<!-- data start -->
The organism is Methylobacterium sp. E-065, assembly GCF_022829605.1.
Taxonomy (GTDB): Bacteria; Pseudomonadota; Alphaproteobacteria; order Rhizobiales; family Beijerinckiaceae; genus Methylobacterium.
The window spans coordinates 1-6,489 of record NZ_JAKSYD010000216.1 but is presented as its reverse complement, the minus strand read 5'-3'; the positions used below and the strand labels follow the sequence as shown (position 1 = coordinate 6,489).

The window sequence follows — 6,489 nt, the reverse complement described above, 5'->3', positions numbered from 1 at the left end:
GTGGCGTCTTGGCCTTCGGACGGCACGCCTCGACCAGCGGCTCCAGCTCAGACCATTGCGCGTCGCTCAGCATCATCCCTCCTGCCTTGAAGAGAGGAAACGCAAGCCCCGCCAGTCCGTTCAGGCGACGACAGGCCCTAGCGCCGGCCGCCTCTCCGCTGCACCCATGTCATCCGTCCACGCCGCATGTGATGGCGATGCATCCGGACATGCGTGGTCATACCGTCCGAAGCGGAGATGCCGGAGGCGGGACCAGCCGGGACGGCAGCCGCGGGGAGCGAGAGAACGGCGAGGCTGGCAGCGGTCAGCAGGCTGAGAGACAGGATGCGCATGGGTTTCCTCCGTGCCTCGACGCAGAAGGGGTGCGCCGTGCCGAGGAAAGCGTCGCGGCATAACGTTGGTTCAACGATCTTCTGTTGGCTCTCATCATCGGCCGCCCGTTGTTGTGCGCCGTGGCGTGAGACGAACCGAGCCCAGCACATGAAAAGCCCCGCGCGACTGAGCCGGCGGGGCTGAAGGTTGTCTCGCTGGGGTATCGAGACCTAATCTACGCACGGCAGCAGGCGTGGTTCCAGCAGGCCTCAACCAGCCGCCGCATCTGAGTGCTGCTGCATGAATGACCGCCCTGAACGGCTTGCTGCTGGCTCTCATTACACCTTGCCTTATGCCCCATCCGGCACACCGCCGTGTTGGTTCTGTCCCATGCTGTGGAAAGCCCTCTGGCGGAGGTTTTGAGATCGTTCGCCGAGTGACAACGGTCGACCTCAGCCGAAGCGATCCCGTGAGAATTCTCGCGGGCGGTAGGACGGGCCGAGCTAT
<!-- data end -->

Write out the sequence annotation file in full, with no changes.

The organism is Methylobacterium sp. E-065, assembly GCF_022829605.1.
Taxonomy (GTDB): Bacteria; Pseudomonadota; Alphaproteobacteria; order Rhizobiales; family Beijerinckiaceae; genus Methylobacterium.
The window spans coordinates 1-6,489 of record NZ_JAKSYD010000216.1 but is presented as its reverse complement, the minus strand read 5'-3'; the positions used below and the strand labels follow the sequence as shown (position 1 = coordinate 6,489).

The window sequence follows — 6,489 nt, the reverse complement described above, 5'->3', positions numbered from 1 at the left end:
GTGGCGTCTTGGCCTTCGGACGGCACGCCTCGACCAGCGGCTCCAGCTCAGACCATTGCGCGTCGCTCAGCATCATCCCTCCTGCCTTGAAGAGAGGAAACGCAAGCCCCGCCAGTCCGTTCAGGCGACGACAGGCCCTAGCGCCGGCCGCCTCTCCGCTGCACCCATGTCATCCGTCCACGCCGCATGTGATGGCGATGCATCCGGACATGCGTGGTCATACCGTCCGAAGCGGAGATGCCGGAGGCGGGACCAGCCGGGACGGCAGCCGCGGGGAGCGAGAGAACGGCGAGGCTGGCAGCGGTCAGCAGGCTGAGAGACAGGATGCGCATGGGTTTCCTCCGTGCCTCGACGCAGAAGGGGTGCGCCGTGCCGAGGAAAGCGTCGCGGCATAACGTTGGTTCAACGATCTTCTGTTGGCTCTCATCATCGGCCGCCCGTTGTTGTGCGCCGTGGCGTGAGACGAACCGAGCCCAGCACATGAAAAGCCCCGCGCGACTGAGCCGGCGGGGCTGAAGGTTGTCTCGCTGGGGTATCGAGACCTAATCTACGCACGGCAGCAGGCGTGGTTCCAGCAGGCCTCAACCAGCCGCCGCATCTGAGTGCTGCTGCATGAATGACCGCCCTGAACGGCTTGCTGCTGGCTCTCATTACACCTTGCCTTATGCCCCATCCGGCACACCGCCGTGTTGGTTCTGTCCCATGCTGTGGAAAGCCCTCTGGCGGAGGTTTTGAGATCGTTCGCCGAGTGACAACGGTCGACCTCAGCCGAAGCGATCCCGTGAGAATTCTCGCGGGCGGTAGGACGGGCCGAGCTAT